Book review: The Corporation Wars: Emergence by Ken MacLeod

Ken MacLeodKen MacLeod
Ken MacLeod
So we get to the end, and the possibility of beginnings. In the first two volumes of Ken MacLeod's ambitious sci-fi series we have seen, initially, the stirrings of consciousness among robots sent to terraform and asset-strip extraterrestrial places. When the global government becomes aware of this development, they send in a crack squad to quell the awakening: the minds of terrorists from a former war, kept in stasis and uploaded into their own miniature and cybernetic bodies, have the future of an alternate reality paradise dangled before them as long as they do what they're told.

The second book was even more winkingly comical, with a few digs at the transhumanist idea of perpetual leisure turned into a bad Dungeons and Dragons game: Nerdistan, not Elysium. It also filled in more of the backstory. The final war had been between the Acceleration, who wanted to rush through capitalism like a banker rushes through cocaine to reach a socialist utopia, and the Reaction, or Rax, which thought the best way forward was to go back and the best way to make humanity great again was to reset the clock to the Middle Ages.

There is a lot of comedy in MacLeod’s work, even in this finale where the reader is taught, precisely, that the Rax – the evil space Nazis – are actually just plain evil and not some conceit to propel the plot. They really do believe all the worst things you might think. There is still comedy – I laughed out loud at a reference to Dad’s Army on page 15, even as I shuddered that the comedy came from a group of fundamentalist Hitlerites.

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One of the strengths of these books has been the subtle differentiation between the artificial intelligences and the uploaded human consciousnesses. It becomes drastic in this instalment, especially when the robots realise that if they die, they do cease to exist; whereas when the “humans” expire, they are reincarnated in their own virtual afterlife. It is a series which takes death seriously in an age when we do not. The torture of one of the AIs is absolutely hideous, in that there is peril for the sufferer and no fear for the sadist.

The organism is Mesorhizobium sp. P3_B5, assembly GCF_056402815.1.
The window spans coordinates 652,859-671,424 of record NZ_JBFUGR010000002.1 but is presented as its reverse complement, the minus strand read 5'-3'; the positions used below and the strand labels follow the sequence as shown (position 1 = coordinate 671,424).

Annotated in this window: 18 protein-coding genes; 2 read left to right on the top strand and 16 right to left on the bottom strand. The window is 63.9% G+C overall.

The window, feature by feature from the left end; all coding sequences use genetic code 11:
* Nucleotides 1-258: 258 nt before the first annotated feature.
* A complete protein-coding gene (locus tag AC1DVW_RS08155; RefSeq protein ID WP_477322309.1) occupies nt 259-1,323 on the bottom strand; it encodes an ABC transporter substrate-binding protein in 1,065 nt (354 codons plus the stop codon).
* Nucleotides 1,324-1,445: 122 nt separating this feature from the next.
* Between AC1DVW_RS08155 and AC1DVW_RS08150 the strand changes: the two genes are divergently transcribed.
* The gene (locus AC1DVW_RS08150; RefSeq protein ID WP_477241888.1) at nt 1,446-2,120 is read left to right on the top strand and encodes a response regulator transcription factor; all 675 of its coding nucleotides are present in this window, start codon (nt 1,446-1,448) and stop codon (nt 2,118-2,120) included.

At the same time, MacLeod introduces a new plot strand. The preceding volume concluded with a crash landing on the planet destined for future colonisation. But there was something already there on SH-0, something alien. MacLeod, like his friend, the late Iain Banks, is very good at imagining aliens as alien. His are curious, careful, invasive and protective. The reader cannot really visualise them, or impute their reasons. They will – without giving too much away – teach humanity what it means to be in the real rather than the virtual. Despite his Calvinist pessimism, MacLeod shows a glimmer of humanist optimism when he describes our possible futures. There is also a shade of Stanislaw Lem’s classic Solaris in the unspeakable, dreadful and unthinkable otherness.

The title of the series has always been a pun – on the Latin corpore, meaning body. The digital ghosts are embodied in their tiny robot fighting machines. The sentient machines only become persons to themselves when they incorporate into their own “corporation”, an entity which has legal personhood but lacks a human body. (There is, as one might expect, some satire on the legal wheeler-dealing this involves and the stalling the AIs deploy). When the representatives of Earth’s government, the Direction, finally turn up, they do so with both might and the law.

There is much to enjoy here – intellectually, emotionally, metaphysically and especially if you like seeing undead robot Nazis getting their butts kicked, both cerebrally and actually. The series, released over 18 months, is a new form of publishing – Jeff VanderMeer produced his trilogy in the same fashion – and it works rather well. We get enough tang to want the next, but patience isn’t worn thin by a long wait. Like the recent series of Twin Peaks, this is a single work released in instalments. I hope they eventually publish it in a single volume.

The book also comes with a kind of trailer line: in this case “the future is not ours”. This is central to MacLeod’s vision. Upright apes against aliens, robots and cyber-wraiths seems an unlikely proposition indeed, and yet the book ends up fundamentally endorsing, if not the human, then human values. What is good, what is true, what is just? These questions might be asked by things other than humans.

I know he will hate the suggestion, but I think of MacLeod as one of our most profoundly religious novelists, questioning humanity, interrogating ethics, speculating about the future. Even the title of this finale, Emergence, is slyly hopeful. Yes, at the outset, the sleeper cells of the digital SS have emerged, but by the end, goodness, openness and truthfulness have materialised from the strangest of places. MacLeod pits the vision of Thomas Hobbes – we club together because life is nasty, brutish and short – against a Marxist ideal – that we come together because we are stronger together. His idealism is more than admirable.

*The Corporation Wars: Emergence by Ken MacLeod, Orbit, £14.99